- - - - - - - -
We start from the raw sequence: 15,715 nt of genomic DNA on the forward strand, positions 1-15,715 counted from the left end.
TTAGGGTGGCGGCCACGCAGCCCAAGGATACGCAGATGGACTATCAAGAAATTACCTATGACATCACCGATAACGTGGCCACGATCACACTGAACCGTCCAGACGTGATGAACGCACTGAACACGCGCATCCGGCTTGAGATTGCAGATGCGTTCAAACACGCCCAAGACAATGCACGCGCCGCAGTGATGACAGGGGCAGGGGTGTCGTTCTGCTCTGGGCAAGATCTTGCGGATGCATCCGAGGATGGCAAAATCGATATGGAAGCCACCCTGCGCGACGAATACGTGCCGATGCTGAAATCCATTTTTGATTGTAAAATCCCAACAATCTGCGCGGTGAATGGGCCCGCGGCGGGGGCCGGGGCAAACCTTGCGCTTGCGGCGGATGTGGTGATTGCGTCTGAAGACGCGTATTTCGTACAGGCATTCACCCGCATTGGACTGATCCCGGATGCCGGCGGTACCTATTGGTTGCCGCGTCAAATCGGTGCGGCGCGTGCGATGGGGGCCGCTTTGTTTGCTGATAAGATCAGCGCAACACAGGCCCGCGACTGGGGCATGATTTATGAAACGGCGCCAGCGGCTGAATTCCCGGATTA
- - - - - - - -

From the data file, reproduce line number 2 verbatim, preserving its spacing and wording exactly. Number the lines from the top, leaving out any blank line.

TTAGGGTGGCGGCCACGCAGCCCAAGGATACGCAGATGGACTATCAAGAAATTACCTATGACATCACCGATAACGTGGCCACGATCACACTGAACCGTCCAGACGTGATGAACGCACTGAACACGCGCATCCGGCTTGAGATTGCAGATGCGTTCAAACACGCCCAAGACAATGCACGCGCCGCAGTGATGACAGGGGCAGGGGTGTCGTTCTGCTCTGGGCAAGATCTTGCGGATGCATCCGAGGATGGCAAAATCGATATGGAAGCCACCCTGCGCGACGAATACGTGCCGATGCTGAAATCCATTTTTGATTGTAAAATCCCAACAATCTGCGCGGTGAATGGGCCCGCGGCGGGGGCCGGGGCAAACCTTGCGCTTGCGGCGGATGTGGTGATTGCGTCTGAAGACGCGTATTTCGTACAGGCATTCACCCGCATTGGACTGATCCCGGATGCCGGCGGTACCTATTGGTTGCCGCGTCAAATCGGTGCGGCGCGTGCGATGGGGGCCGCTTTGTTTGCTGATAAGATCAGCGCAACACAGGCCCGCGACTGGGGCATGATTTATGAAACGGCGCCAGCGGCTGAATTCCCGGATTA